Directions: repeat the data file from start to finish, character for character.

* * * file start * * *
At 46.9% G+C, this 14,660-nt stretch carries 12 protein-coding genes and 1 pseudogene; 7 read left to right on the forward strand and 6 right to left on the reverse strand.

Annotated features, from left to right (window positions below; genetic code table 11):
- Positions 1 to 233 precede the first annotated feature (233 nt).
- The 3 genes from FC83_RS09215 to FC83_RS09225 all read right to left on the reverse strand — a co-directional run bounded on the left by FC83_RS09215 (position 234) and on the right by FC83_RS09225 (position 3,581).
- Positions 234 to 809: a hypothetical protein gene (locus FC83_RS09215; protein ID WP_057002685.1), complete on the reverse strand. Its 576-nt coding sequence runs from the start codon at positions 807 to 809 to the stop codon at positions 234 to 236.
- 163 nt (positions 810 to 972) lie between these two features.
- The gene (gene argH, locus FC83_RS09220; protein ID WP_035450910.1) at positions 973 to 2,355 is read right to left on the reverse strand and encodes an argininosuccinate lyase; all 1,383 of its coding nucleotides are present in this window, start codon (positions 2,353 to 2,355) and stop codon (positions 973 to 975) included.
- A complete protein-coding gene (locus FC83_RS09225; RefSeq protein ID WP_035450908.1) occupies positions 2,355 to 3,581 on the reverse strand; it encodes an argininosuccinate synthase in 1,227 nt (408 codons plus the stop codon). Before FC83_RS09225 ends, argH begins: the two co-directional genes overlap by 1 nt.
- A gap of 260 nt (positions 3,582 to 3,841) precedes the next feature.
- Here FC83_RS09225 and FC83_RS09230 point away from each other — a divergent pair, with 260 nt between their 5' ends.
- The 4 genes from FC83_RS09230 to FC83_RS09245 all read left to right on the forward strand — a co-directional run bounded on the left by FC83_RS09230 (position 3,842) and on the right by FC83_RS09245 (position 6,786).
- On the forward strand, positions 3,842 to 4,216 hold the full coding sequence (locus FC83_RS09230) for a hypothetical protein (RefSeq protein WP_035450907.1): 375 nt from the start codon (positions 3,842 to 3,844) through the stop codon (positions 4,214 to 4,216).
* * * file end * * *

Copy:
At 46.9% G+C, this 14,660-nt stretch carries 12 protein-coding genes and 1 pseudogene; 7 read left to right on the forward strand and 6 right to left on the reverse strand.

Annotated features, from left to right (window positions below; genetic code table 11):
- Positions 1 to 233 precede the first annotated feature (233 nt).
- The 3 genes from FC83_RS09215 to FC83_RS09225 all read right to left on the reverse strand — a co-directional run bounded on the left by FC83_RS09215 (position 234) and on the right by FC83_RS09225 (position 3,581).
- Positions 234 to 809: a hypothetical protein gene (locus FC83_RS09215; protein ID WP_057002685.1), complete on the reverse strand. Its 576-nt coding sequence runs from the start codon at positions 807 to 809 to the stop codon at positions 234 to 236.
- 163 nt (positions 810 to 972) lie between these two features.
- The gene (gene argH, locus FC83_RS09220; protein ID WP_035450910.1) at positions 973 to 2,355 is read right to left on the reverse strand and encodes an argininosuccinate lyase; all 1,383 of its coding nucleotides are present in this window, start codon (positions 2,353 to 2,355) and stop codon (positions 973 to 975) included.
- A complete protein-coding gene (locus FC83_RS09225; RefSeq protein ID WP_035450908.1) occupies positions 2,355 to 3,581 on the reverse strand; it encodes an argininosuccinate synthase in 1,227 nt (408 codons plus the stop codon). Before FC83_RS09225 ends, argH begins: the two co-directional genes overlap by 1 nt.
- A gap of 260 nt (positions 3,582 to 3,841) precedes the next feature.
- Here FC83_RS09225 and FC83_RS09230 point away from each other — a divergent pair, with 260 nt between their 5' ends.
- The 4 genes from FC83_RS09230 to FC83_RS09245 all read left to right on the forward strand — a co-directional run bounded on the left by FC83_RS09230 (position 3,842) and on the right by FC83_RS09245 (position 6,786).
- On the forward strand, positions 3,842 to 4,216 hold the full coding sequence (locus FC83_RS09230) for a hypothetical protein (RefSeq protein WP_035450907.1): 375 nt from the start codon (positions 3,842 to 3,844) through the stop codon (positions 4,214 to 4,216).